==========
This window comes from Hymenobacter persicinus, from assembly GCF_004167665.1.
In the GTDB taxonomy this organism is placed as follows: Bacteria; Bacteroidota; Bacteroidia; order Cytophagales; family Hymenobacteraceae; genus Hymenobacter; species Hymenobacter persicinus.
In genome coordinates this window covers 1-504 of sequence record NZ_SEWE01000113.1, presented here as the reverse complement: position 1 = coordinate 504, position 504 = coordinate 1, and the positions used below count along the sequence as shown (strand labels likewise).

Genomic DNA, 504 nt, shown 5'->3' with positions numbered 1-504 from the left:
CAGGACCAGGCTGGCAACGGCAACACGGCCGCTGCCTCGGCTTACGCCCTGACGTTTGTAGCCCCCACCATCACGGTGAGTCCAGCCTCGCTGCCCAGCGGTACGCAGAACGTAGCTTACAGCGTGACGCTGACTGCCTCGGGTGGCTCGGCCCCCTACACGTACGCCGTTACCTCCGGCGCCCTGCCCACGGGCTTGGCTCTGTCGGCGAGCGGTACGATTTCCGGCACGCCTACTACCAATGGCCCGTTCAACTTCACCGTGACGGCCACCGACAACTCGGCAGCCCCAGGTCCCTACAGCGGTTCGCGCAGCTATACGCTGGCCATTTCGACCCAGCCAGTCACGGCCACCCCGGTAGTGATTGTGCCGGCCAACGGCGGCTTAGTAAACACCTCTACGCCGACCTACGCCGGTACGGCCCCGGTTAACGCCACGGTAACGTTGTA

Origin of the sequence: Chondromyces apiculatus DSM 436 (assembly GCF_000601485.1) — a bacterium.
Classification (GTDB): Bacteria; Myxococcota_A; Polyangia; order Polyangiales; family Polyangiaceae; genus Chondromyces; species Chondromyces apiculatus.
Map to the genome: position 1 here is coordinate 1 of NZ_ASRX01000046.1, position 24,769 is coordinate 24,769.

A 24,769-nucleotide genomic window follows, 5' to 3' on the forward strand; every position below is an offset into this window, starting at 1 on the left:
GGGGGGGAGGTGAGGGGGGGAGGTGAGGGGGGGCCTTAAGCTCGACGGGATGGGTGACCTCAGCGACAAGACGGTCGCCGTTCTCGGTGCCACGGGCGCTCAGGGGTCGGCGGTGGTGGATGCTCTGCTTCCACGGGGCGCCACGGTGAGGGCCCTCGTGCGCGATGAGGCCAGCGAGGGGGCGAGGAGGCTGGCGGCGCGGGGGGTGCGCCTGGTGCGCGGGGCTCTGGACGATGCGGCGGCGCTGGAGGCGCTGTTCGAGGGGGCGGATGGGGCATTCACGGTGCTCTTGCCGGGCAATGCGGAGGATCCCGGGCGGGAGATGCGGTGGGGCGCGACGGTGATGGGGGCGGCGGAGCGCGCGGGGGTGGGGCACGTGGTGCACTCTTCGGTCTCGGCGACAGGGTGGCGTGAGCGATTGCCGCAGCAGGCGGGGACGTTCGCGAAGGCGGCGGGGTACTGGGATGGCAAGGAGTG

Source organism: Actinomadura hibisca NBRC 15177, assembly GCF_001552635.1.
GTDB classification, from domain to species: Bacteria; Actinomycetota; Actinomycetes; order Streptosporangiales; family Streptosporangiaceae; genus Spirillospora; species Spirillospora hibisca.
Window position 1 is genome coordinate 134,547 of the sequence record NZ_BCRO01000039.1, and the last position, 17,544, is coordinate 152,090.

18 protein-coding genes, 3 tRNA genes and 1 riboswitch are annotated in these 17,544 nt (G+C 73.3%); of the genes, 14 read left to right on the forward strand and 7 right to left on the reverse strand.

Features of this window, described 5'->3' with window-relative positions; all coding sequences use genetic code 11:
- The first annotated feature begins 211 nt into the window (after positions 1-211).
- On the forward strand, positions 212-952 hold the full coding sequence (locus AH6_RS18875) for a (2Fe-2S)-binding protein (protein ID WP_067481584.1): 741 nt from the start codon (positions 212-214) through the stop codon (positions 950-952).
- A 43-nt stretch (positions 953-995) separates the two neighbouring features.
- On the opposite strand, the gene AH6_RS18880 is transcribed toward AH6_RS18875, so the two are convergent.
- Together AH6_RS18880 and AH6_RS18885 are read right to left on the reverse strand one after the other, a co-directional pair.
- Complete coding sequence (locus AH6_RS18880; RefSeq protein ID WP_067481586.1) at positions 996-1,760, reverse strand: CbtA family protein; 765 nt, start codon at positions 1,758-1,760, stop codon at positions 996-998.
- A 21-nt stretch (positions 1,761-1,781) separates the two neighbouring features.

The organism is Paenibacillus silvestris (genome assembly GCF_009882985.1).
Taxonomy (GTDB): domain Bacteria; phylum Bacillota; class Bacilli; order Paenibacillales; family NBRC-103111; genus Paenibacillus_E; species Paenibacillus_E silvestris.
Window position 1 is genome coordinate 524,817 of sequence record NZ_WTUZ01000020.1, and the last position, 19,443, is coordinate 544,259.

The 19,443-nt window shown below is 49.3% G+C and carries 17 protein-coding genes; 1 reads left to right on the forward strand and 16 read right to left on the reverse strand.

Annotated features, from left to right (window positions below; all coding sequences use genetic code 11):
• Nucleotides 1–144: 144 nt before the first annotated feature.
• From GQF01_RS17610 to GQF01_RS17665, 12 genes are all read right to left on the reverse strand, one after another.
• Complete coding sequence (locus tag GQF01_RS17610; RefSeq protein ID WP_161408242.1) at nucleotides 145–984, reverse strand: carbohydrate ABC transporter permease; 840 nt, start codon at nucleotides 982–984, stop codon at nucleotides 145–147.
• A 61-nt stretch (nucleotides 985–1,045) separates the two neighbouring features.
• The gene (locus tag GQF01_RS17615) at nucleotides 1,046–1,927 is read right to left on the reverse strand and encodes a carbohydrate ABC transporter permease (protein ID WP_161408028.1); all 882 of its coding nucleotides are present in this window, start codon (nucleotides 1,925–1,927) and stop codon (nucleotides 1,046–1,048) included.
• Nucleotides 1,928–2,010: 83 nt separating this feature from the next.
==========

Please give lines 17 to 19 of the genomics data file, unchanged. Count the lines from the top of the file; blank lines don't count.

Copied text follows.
- On the forward strand, positions 212-952 hold the full coding sequence (locus AH6_RS18875) for a (2Fe-2S)-binding protein (protein ID WP_067481584.1): 741 nt from the start codon (positions 212-214) through the stop codon (positions 950-952).
- A 43-nt stretch (positions 953-995) separates the two neighbouring features.
- On the opposite strand, the gene AH6_RS18880 is transcribed toward AH6_RS18875, so the two are convergent.